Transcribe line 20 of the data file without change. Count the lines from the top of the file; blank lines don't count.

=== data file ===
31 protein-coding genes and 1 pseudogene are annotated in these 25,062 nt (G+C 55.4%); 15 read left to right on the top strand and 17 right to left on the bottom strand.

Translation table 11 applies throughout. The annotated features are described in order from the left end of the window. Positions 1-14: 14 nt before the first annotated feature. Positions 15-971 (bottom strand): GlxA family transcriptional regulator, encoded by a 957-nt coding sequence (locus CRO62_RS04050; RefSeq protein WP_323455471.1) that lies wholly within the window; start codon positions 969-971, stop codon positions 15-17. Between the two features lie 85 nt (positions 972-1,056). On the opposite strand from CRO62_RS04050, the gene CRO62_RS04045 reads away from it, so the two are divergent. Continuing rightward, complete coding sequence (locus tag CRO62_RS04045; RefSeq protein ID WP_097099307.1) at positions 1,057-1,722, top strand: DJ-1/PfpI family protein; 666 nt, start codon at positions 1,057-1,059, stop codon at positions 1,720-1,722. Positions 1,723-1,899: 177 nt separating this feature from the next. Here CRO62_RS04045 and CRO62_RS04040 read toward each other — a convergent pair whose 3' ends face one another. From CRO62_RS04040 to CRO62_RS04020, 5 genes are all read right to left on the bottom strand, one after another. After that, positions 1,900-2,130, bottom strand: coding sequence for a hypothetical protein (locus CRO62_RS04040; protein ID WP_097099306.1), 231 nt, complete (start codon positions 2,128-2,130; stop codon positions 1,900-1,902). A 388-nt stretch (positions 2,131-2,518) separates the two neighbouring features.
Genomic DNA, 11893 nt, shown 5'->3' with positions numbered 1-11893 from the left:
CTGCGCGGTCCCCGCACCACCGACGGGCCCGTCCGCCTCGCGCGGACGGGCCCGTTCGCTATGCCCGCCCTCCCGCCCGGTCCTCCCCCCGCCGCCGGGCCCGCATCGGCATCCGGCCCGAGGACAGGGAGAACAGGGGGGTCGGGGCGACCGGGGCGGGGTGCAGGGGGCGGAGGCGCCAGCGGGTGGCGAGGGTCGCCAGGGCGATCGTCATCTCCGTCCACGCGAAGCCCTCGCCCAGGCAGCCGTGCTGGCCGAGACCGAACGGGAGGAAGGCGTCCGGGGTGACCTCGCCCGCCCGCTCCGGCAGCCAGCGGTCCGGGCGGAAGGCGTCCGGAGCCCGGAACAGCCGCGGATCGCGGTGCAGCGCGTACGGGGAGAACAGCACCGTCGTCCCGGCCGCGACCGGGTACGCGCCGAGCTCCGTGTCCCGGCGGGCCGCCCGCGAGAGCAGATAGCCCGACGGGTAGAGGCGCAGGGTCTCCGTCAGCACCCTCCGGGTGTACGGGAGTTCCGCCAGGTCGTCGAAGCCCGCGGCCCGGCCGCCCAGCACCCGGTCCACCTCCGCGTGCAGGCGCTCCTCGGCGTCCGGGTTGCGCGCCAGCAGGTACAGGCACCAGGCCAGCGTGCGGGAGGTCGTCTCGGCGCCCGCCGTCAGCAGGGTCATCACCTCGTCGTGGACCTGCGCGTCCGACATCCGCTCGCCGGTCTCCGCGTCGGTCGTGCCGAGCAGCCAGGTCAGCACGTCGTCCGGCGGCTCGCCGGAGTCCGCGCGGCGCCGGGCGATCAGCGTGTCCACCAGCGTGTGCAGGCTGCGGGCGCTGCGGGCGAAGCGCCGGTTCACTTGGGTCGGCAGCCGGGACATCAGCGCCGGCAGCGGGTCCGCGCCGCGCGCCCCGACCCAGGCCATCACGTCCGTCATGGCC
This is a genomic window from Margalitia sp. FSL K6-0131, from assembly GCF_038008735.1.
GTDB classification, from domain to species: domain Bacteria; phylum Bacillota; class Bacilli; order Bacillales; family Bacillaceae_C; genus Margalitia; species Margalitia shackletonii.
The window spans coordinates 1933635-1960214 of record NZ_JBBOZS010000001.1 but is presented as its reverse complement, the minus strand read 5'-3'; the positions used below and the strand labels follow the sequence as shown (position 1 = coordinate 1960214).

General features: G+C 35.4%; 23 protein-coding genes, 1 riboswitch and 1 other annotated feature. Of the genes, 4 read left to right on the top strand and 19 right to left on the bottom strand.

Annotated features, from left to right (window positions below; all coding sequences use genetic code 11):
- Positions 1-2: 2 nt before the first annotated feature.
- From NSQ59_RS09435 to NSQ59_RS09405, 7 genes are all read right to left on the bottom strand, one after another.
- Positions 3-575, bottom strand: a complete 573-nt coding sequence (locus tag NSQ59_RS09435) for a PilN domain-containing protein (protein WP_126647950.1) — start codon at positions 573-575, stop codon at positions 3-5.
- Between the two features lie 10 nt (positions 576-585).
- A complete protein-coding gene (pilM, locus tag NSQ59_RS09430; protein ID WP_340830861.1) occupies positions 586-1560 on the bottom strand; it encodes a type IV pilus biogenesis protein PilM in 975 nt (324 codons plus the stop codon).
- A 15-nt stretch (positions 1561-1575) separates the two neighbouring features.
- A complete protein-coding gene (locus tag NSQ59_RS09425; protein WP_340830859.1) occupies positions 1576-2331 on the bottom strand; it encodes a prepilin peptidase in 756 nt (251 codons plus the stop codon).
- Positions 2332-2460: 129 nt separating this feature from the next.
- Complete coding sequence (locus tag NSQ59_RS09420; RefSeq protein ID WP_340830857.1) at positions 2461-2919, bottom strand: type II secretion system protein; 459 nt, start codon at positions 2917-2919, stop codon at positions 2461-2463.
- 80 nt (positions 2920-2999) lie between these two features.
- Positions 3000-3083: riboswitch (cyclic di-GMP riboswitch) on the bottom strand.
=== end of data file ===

- Positions 3000-3083: riboswitch (cyclic di-GMP riboswitch) on the bottom strand.